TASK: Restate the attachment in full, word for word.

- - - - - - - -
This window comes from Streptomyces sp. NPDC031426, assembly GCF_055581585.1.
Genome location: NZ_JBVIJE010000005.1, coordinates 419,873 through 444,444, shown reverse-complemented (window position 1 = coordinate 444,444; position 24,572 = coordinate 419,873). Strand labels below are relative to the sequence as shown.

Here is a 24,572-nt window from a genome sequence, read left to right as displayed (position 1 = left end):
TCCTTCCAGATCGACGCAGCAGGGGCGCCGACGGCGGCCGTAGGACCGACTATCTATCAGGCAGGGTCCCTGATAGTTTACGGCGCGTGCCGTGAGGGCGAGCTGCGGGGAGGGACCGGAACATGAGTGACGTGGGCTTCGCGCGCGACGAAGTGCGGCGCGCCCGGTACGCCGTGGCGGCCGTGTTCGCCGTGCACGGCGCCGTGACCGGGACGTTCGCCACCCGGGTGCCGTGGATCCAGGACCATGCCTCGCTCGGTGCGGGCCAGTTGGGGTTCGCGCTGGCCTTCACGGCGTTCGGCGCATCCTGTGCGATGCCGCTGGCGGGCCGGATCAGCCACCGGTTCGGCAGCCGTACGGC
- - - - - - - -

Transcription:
This window comes from Streptomyces sp. NPDC031426, assembly GCF_055581585.1.
Genome location: NZ_JBVIJE010000005.1, coordinates 419,873 through 444,444, shown reverse-complemented (window position 1 = coordinate 444,444; position 24,572 = coordinate 419,873). Strand labels below are relative to the sequence as shown.

Here is a 24,572-nt window from a genome sequence, read left to right as displayed (position 1 = left end):
TCCTTCCAGATCGACGCAGCAGGGGCGCCGACGGCGGCCGTAGGACCGACTATCTATCAGGCAGGGTCCCTGATAGTTTACGGCGCGTGCCGTGAGGGCGAGCTGCGGGGAGGGACCGGAACATGAGTGACGTGGGCTTCGCGCGCGACGAAGTGCGGCGCGCCCGGTACGCCGTGGCGGCCGTGTTCGCCGTGCACGGCGCCGTGACCGGGACGTTCGCCACCCGGGTGCCGTGGATCCAGGACCATGCCTCGCTCGGTGCGGGCCAGTTGGGGTTCGCGCTGGCCTTCACGGCGTTCGGCGCATCCTGTGCGATGCCGCTGGCGGGCCGGATCAGCCACCGGTTCGGCAGCCGTACGGC